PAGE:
6. Disregarding any statistics, Sunday may have marked one of T.J. Ward’s best games as a professional. Again – considering the kind of game the Steelers were trying to play, Ward found himself in a role that looks to suit him. Ward was effective cutting off secondary running lanes and attacking receivers and ball carriers underneath routes. Ward’s second half tackle that caused another Steeler fumble was a perfectly timed and executed hit.
7. Ward’s technical prowess can only be accented by a complete lack of fundamentals by his Safety partner Usama Young. In perhaps one of the dumbest displays since the days of Dwayne Rudd, Young dropped his head and was smashed by the Steelers’ Heath Miller. Young remained down on the field – yet another reminder of how most football injuries are caused by poor technique, something that is either inexcusable or just really stupid considering Young is a professional player. While the league has (finally) began addressing head injuries in the NFL with a variety of fines and suspensions, Young deserves similar treatment for simply being a moron.
8. While Young’s form of aggression is obviously detrimental to both himself and the game, the Browns’ as a whole hit harder and fought for yardage at a level not seen since perhaps the last time the Browns beat the Steelers in 2009. The physical aggression by the defense was evident, but the offensive contributions of Trent Richardson and Josh Gordon should not be overlooked. Both Browns’ rookies turned inconsequential plays into big gains and first downs. Richardson in particular did not have great stats, but yet again fought hard for every single yard he gained on the afternoon. Gordon also turned short catches into bigger gains, fighting for much needed yardage.
9. Perhaps the most unsung players of the afternoon were the Browns’ tight ends, who contributed to both of the team’s offensive scores. Jordan Cameron caught a first half touchdown and Ben Watson delivered a diving first down reception. Most impressively, Alex Smith contributed a lane-sealing block on Richardson’s touchdown run. Smith showed an unbelievable amount of toughness in surviving two early vicious hits – a thought that will likely be lost in the light of victory.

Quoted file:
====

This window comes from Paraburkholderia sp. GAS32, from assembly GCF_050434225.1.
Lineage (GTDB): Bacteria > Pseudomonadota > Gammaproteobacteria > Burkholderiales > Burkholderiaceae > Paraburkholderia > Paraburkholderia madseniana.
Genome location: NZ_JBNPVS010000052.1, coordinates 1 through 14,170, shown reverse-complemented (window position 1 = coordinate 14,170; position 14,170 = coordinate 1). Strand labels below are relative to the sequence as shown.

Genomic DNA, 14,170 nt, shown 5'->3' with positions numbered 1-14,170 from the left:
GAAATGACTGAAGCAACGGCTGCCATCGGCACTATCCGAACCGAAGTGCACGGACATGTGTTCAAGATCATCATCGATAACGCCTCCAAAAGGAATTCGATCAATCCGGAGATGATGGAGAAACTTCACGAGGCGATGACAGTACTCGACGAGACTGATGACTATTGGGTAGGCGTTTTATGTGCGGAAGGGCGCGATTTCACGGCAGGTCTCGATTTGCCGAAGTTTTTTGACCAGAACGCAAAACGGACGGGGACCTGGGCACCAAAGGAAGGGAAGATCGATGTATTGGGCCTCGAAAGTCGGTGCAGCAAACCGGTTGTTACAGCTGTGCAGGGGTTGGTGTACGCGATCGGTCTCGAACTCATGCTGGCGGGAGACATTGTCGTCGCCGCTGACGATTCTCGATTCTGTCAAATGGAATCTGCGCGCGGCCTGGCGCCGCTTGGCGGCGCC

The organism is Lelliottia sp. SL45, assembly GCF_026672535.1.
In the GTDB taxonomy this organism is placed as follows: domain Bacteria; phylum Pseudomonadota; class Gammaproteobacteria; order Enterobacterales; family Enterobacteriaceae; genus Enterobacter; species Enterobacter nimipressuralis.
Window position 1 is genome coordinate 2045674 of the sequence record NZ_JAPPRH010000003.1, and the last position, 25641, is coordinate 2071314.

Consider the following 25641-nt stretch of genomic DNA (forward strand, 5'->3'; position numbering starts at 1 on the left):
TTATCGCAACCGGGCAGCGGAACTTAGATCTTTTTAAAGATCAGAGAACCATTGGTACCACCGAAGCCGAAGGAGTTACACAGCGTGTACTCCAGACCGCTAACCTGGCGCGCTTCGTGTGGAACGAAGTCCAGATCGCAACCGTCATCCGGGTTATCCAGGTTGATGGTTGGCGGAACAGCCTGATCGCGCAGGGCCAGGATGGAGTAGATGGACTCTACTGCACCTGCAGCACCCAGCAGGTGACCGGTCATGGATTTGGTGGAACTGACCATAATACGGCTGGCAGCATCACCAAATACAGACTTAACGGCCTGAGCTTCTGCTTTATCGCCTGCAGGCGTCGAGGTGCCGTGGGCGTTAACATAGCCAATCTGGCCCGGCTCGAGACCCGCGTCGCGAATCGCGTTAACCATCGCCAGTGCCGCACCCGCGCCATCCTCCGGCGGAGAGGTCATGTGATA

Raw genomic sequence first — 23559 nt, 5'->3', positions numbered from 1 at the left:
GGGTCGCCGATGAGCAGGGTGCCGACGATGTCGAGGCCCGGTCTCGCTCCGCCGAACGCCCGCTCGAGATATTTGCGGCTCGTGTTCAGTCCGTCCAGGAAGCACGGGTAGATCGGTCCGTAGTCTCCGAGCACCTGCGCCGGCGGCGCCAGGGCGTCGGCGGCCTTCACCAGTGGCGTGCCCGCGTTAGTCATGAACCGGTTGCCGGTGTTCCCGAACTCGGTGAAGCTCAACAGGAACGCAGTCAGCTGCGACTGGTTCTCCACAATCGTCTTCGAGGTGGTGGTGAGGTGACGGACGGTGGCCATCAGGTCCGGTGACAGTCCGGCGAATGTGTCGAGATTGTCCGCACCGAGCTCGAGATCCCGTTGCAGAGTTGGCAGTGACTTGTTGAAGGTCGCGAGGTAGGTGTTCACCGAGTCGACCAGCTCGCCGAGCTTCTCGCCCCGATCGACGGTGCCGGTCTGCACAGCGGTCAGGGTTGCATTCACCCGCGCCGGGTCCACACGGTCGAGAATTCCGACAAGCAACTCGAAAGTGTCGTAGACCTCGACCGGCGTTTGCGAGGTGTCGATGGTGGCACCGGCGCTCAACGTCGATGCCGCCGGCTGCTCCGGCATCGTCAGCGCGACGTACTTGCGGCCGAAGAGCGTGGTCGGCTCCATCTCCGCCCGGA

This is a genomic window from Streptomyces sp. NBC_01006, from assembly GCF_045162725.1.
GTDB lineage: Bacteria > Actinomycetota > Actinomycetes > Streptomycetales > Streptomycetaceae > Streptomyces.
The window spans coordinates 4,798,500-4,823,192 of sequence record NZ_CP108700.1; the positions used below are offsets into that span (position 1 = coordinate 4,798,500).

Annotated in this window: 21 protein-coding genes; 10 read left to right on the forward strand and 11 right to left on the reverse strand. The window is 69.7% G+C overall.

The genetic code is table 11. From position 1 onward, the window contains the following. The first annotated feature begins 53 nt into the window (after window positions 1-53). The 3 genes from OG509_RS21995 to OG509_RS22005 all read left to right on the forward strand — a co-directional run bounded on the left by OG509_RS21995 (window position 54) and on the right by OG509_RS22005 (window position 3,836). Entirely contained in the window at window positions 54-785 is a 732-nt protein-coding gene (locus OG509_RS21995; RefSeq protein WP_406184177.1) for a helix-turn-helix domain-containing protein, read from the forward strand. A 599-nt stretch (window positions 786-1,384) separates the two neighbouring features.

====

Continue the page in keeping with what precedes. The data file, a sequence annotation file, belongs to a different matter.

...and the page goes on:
10. Regardless of who played and who didn’t or the circumstances that led to the outcome, it’s a pretty rare thing for the Browns to get a win over the Steelers. Such an event is always reason to celebrate* – and if this game somehow eventually contributes to the now 6-5 Steelers missing out on the playoffs, then the effects of this game will linger into the offseason. As we’ve noted before, when the Browns beat the Steelers, it’s usually a harbinger of the Steelers sitting at home in January.
Make sure you remind a Steelers’ fan of this.
*Another reason to celebrate comes from the news that Mike Holmgren is finally/officially leaving town. And in absolute essential Holmgren style, he will hold a press conference the day after the Browns achieve their biggest win of the season. And of course, clueless national types will somehow associate Holmgren with the Browns’ success – as if the two are in any way linked. Naturally, this will lead to Holmgren again becoming a hot commodity around the league – and the best salesman around will net yet another fat contract.
Yet, in the glow of a Browns’ win over the Steelers, fleeting images of Holmgren, Randy Lerner and Shurmur’s ill-equipped offense are not worth recognizing. Certainly, these are items that have or will be addressed. What’s paramount at the moment is the realization that the Browns defeated the Steelers.